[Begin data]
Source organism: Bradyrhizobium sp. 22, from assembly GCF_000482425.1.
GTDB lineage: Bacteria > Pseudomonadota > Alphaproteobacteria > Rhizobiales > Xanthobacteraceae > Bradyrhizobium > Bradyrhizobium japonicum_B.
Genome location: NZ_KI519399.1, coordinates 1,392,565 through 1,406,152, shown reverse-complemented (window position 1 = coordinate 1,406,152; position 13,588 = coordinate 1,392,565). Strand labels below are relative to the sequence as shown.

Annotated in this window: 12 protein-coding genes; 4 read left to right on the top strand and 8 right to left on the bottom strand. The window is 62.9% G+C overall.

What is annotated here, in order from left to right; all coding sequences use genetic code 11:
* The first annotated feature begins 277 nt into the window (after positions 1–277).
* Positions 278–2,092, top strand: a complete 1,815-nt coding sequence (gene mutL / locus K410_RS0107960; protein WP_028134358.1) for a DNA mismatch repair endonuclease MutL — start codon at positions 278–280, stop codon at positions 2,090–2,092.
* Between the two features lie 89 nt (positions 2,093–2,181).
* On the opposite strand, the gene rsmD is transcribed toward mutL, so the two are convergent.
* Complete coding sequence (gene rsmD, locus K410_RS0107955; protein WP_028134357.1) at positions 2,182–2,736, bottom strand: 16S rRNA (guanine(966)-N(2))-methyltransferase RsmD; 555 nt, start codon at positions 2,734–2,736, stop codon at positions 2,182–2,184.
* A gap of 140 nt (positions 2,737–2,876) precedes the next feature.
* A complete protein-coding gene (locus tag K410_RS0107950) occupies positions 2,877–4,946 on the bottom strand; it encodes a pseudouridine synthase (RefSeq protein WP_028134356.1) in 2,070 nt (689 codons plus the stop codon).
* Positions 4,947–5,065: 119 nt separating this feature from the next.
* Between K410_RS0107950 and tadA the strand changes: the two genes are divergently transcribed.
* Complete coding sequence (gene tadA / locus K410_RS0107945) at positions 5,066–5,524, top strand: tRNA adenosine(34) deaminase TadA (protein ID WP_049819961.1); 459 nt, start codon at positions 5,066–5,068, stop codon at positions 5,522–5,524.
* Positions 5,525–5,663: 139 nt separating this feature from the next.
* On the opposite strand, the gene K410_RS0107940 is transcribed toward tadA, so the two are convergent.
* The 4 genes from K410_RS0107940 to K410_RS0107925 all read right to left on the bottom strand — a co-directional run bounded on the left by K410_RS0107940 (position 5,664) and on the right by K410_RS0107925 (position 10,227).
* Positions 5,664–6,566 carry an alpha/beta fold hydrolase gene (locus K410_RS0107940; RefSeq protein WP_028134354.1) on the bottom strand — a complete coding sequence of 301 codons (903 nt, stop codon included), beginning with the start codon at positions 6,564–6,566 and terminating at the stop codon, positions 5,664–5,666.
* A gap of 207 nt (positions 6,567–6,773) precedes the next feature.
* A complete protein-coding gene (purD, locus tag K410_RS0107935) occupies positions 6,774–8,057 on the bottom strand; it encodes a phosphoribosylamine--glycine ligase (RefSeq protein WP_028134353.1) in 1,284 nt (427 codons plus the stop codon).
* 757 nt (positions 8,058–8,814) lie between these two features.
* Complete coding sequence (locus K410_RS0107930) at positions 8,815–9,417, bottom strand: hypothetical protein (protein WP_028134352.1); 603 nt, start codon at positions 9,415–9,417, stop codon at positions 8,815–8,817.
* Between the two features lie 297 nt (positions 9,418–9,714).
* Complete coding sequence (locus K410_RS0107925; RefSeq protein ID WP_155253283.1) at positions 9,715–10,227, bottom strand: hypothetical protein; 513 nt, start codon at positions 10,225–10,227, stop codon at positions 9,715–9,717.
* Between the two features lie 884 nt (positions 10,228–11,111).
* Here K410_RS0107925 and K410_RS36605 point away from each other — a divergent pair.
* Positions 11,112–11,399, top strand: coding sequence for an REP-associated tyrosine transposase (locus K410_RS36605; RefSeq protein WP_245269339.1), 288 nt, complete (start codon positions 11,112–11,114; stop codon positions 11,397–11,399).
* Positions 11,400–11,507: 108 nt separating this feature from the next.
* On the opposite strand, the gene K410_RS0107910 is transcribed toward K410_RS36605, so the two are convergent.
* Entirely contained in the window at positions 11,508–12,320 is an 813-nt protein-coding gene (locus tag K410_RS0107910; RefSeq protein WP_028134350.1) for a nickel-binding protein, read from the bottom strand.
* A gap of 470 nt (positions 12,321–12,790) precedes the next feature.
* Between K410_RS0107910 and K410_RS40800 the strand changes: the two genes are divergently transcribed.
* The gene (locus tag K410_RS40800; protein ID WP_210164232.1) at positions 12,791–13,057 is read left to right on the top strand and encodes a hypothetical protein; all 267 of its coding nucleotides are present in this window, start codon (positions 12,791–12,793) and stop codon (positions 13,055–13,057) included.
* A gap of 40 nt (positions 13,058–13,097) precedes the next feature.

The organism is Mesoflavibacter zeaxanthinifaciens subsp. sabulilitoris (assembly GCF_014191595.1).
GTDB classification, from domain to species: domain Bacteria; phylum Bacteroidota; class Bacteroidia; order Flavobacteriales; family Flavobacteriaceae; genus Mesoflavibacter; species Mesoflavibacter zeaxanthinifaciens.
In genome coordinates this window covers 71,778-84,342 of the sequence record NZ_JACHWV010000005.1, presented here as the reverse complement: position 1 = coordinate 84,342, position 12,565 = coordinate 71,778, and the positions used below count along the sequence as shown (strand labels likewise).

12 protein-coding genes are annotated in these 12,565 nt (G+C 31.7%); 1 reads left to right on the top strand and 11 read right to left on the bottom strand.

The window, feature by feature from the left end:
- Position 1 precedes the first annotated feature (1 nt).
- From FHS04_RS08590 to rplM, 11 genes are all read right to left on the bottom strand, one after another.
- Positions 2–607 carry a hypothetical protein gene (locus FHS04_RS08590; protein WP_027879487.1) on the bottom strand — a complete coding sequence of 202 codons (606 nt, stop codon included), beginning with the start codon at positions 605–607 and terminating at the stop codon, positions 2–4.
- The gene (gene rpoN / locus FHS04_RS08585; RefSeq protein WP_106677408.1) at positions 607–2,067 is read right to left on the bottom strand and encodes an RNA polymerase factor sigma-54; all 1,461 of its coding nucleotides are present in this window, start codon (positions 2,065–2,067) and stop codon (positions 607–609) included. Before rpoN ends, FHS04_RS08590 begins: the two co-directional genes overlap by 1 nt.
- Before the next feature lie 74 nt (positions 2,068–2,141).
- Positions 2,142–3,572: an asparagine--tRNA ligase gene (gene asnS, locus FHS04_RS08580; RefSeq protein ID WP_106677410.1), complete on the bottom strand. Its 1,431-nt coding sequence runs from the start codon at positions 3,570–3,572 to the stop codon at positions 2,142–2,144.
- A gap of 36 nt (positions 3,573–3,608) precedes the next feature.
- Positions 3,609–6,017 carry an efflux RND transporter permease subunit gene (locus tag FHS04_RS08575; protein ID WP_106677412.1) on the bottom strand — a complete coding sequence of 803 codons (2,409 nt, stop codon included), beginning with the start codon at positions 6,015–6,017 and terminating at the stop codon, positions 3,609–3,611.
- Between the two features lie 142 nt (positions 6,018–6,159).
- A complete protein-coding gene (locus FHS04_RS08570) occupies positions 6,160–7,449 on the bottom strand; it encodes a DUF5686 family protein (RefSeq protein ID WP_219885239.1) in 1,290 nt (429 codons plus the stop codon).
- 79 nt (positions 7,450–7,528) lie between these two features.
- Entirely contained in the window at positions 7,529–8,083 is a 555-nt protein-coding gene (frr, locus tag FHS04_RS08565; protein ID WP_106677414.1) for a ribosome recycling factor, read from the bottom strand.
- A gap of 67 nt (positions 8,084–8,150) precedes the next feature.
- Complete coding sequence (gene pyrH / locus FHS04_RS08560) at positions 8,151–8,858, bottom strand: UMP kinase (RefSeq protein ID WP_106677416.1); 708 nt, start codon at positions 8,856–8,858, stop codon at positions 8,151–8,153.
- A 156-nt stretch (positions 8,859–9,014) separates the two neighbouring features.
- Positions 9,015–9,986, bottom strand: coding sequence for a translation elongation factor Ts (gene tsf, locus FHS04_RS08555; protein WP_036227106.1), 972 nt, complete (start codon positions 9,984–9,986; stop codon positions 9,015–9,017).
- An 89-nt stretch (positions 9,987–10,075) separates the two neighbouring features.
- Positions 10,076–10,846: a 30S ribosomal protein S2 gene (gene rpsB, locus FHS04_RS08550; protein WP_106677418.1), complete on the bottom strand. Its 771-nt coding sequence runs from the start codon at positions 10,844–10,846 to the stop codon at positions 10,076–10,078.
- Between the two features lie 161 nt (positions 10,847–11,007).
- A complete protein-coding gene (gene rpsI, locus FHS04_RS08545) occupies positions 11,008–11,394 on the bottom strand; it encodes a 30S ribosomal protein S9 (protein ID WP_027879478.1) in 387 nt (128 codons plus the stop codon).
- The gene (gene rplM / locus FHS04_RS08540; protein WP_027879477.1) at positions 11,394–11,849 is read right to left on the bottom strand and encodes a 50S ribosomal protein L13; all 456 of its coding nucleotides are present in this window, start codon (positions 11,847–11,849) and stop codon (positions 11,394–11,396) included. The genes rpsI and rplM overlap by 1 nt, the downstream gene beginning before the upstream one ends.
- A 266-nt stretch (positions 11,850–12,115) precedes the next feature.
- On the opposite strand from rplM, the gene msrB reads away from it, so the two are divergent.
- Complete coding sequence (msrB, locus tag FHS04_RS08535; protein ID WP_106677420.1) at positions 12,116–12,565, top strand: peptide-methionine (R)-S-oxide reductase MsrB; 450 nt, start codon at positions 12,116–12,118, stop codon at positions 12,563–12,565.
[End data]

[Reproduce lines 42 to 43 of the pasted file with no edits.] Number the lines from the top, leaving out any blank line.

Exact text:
- From FHS04_RS08590 to rplM, 11 genes are all read right to left on the bottom strand, one after another.
- Positions 2–607 carry a hypothetical protein gene (locus FHS04_RS08590; protein WP_027879487.1) on the bottom strand — a complete coding sequence of 202 codons (606 nt, stop codon included), beginning with the start codon at positions 605–607 and terminating at the stop codon, positions 2–4.